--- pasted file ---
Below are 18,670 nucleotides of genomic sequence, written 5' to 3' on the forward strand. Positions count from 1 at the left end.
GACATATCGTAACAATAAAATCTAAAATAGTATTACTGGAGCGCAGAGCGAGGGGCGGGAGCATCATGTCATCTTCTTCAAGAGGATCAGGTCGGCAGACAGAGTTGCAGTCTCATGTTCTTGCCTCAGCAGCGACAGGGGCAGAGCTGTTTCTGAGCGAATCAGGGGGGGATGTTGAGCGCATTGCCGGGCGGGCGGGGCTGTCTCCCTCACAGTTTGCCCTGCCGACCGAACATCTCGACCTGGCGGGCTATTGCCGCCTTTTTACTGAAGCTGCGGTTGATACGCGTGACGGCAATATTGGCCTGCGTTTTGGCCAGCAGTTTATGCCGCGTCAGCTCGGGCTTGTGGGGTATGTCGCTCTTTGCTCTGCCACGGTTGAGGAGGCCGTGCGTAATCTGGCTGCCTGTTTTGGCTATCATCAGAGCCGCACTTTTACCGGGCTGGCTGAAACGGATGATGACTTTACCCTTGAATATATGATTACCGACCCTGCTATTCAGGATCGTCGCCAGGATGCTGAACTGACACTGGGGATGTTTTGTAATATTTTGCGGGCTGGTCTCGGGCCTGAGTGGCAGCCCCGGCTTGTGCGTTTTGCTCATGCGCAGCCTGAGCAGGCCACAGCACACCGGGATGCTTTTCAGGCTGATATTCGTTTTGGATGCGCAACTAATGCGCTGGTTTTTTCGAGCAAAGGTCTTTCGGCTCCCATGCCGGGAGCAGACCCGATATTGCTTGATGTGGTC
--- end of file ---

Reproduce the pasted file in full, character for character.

Below are 18,670 nucleotides of genomic sequence, written 5' to 3' on the forward strand. Positions count from 1 at the left end.
GACATATCGTAACAATAAAATCTAAAATAGTATTACTGGAGCGCAGAGCGAGGGGCGGGAGCATCATGTCATCTTCTTCAAGAGGATCAGGTCGGCAGACAGAGTTGCAGTCTCATGTTCTTGCCTCAGCAGCGACAGGGGCAGAGCTGTTTCTGAGCGAATCAGGGGGGGATGTTGAGCGCATTGCCGGGCGGGCGGGGCTGTCTCCCTCACAGTTTGCCCTGCCGACCGAACATCTCGACCTGGCGGGCTATTGCCGCCTTTTTACTGAAGCTGCGGTTGATACGCGTGACGGCAATATTGGCCTGCGTTTTGGCCAGCAGTTTATGCCGCGTCAGCTCGGGCTTGTGGGGTATGTCGCTCTTTGCTCTGCCACGGTTGAGGAGGCCGTGCGTAATCTGGCTGCCTGTTTTGGCTATCATCAGAGCCGCACTTTTACCGGGCTGGCTGAAACGGATGATGACTTTACCCTTGAATATATGATTACCGACCCTGCTATTCAGGATCGTCGCCAGGATGCTGAACTGACACTGGGGATGTTTTGTAATATTTTGCGGGCTGGTCTCGGGCCTGAGTGGCAGCCCCGGCTTGTGCGTTTTGCTCATGCGCAGCCTGAGCAGGCCACAGCACACCGGGATGCTTTTCAGGCTGATATTCGTTTTGGATGCGCAACTAATGCGCTGGTTTTTTCGAGCAAAGGTCTTTCGGCTCCCATGCCGGGAGCAGACCCGATATTGCTTGATGTGGTC